Overall, not only does Babe hold up well, it holds up extremely well. It may not be the safest film for really young kids since there is a lot of dark elements in the film like Death and animal violence, but it's a fantastic film to watch to be honest. The characters all leave an impression, are likable, the music is very well done, its well paced, it keeps you entertained throughout, it gives this great childlike feeling of nostalgia and wonder(which is weird since I never really remember liking this film a lot as a little kid), and the acting and plot is extremely well played out. It's a film that has aged extremely well as I've gotten older and it gets better every time I view it, and I highly recommend it to get that old nostalgic kind of feel that certain fairytales or other talking animal films can give you.
Babe, however, it is the complete opposite. Let me start off by saying that even though this review may be a little biased, it will still give you an
accurate representation of what this film is really about. Anyways, I can't believe I am asking this, but is there really anything wrong with this film?
Seriously! It's near-perfect on almost every level! The story may be a little
unoriginal at times due to the Charlotte's Web similarities. But the
characters are incredibly spectacular that I didn't even care if the story
was unoriginal or not! James Cromwell's performance as Arthur Hoggett is
honestly one of his, if not, his best performances that I have ever seen
from him! When his character (Keep in mind that I said "His character"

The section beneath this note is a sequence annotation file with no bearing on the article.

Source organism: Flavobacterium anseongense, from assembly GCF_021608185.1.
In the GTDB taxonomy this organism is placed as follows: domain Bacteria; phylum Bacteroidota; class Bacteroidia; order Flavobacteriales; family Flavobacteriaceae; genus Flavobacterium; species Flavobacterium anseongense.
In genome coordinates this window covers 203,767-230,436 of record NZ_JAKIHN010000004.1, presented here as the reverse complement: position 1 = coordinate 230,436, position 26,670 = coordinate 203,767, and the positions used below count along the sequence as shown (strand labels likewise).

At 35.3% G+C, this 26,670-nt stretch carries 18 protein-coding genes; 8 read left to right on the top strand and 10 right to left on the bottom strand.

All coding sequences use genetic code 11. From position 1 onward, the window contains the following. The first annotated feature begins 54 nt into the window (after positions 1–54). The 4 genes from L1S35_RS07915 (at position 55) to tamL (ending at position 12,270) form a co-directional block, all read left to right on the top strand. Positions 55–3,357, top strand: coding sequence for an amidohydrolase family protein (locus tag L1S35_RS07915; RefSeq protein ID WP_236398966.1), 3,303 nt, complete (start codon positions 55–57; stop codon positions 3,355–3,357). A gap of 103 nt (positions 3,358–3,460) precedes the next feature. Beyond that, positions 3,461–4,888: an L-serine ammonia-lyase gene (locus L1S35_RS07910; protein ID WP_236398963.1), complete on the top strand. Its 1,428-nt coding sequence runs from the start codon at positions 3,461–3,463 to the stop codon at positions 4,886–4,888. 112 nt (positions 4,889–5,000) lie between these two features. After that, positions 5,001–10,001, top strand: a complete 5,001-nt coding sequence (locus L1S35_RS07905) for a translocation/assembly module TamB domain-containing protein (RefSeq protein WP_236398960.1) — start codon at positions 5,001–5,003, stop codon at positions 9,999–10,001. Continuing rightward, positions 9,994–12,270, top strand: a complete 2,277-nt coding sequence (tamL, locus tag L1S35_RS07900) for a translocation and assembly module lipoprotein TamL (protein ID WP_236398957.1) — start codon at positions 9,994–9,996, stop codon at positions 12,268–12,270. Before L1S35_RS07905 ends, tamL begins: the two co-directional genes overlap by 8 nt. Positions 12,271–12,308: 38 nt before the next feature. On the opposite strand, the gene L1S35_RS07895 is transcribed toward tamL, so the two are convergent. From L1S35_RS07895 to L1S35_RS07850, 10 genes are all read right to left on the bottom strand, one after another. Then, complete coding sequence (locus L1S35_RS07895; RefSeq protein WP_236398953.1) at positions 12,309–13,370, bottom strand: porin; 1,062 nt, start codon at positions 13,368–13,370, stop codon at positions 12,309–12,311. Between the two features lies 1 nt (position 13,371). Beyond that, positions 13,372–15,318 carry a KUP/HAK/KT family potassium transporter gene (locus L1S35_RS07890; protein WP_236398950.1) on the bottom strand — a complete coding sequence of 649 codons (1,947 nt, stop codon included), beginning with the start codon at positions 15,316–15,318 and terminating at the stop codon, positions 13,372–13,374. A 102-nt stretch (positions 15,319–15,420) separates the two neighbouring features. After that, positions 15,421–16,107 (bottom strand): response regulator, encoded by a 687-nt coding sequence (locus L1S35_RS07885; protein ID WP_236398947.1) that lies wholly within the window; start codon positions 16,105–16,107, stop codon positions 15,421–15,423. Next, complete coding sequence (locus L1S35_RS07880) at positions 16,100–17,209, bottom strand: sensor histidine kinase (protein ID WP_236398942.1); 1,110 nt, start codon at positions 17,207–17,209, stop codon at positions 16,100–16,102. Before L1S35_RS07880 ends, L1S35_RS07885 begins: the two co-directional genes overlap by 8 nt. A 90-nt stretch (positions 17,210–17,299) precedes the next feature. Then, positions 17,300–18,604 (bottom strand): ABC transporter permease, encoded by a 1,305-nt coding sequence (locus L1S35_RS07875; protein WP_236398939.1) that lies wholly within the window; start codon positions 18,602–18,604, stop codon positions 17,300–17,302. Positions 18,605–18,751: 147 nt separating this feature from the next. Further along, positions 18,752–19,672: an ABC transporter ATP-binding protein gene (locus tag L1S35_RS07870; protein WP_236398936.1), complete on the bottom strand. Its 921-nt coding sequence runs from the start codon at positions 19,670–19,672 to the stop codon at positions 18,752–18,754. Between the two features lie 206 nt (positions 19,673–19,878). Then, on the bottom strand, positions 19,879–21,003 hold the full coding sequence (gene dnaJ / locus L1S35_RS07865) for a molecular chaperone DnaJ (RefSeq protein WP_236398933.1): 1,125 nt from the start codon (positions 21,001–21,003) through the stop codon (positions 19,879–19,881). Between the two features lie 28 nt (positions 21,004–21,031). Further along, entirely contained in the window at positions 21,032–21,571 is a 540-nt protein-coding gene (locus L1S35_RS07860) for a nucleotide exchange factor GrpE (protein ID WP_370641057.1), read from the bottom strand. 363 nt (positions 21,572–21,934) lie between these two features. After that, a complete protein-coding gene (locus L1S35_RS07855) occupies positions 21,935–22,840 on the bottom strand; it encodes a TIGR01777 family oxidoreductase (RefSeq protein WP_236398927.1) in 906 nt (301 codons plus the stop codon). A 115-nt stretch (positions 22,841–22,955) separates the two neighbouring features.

instead of "He") is on screen, I become very excited on what is going to
happen next. Also, any emotion that he is feeling in the film (Whether it is
happy, sad, disappointed, or even angry), I start feeling that emotion too! I think that is a very good thing indeed. It gives you the thought of him being that exact character rather than being himself. The rest of the characters are awesome too. Though I wish Babe himself had slightly more development. But I guess that's somewhat to be expected of protagonists these days. As for the setting. I absolutely love it to death! Being from the countryside of Oregon, I grew up mostly in suburb ion areas with a lot of hills and farmlands. So to have a film that mostly takes place in a familiar environment in my own hands, it's downright heartwarming to me! Overall, this is a must watch for everyone! It may not be legendary like it almost was. But when you factor in the amazing story, compelling and though-provoking characters, stellar and beautiful setting, then you will no doubt think that it is legendary!